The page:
Tuesday, October 04, 2011

Happy Kansas Constitution Day!

A few weeks ago, we celebrated Constitution Day. The Court of Appeals sat in special settings at several locations around the state. Kansas schools focused on the history of the Constitution. Constitution Day, of course, celebrates the anniversary of the date the U.S. Constitution was signed at the Constitutional Convention (September 17, 1789). I appreciate and support the recognition for the U.S. Constitution. But where is the love for the Kansas Constitution?

On October 4, 1859, the voters of the territory of Kansas ratified the Wyandotte Constitution, which remains our state constitution to this day. But as Paige Nichols and Dan Monnat explained in an article last year, the Kansas Constitution is a lonely and forgotten document. They explained: "[t]he rights that many free-staters died facedown in the mud to secure are rarely treated as sovereign rights independent of the federal constitution." In fact, Kansas appellate courts frequently interpret the Kansas Constitution as a mirror of its federal counterpart (even when the language of our state constitution is different). However, part of the blame is on the practitioners, who rarely seem to raise Kansas constitutional claims separate from the federal issues.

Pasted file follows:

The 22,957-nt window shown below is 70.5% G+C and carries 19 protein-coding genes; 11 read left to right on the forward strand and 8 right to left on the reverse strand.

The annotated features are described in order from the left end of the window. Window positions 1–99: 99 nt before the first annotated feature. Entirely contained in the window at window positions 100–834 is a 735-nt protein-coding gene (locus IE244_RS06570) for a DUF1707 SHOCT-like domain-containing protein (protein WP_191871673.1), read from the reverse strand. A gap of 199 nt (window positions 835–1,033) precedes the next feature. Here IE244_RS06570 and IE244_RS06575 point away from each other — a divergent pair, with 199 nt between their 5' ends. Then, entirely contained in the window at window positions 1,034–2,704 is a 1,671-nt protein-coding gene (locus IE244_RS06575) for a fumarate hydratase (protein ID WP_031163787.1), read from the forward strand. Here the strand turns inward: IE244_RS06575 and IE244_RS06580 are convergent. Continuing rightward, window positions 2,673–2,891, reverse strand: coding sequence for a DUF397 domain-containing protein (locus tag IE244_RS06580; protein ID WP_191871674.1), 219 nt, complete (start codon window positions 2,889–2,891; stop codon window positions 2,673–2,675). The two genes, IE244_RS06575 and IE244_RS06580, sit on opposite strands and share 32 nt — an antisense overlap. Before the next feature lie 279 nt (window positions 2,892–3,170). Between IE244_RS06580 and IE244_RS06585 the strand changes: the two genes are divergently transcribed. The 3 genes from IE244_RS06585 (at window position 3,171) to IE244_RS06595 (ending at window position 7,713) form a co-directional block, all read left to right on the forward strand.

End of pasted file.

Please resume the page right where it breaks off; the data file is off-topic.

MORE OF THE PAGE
So today, in an effort to promote the use and independent protections of the Kansas Constitution, I celebrate Kansas Constitution Day. Although it's not an official holiday (yet), I will be meeting with like-minded Kansans to honor the anniversary of the adoption of the Kansas Constitution (we will be meeting at Free State Brewery in Lawrence). I encourage you to join.

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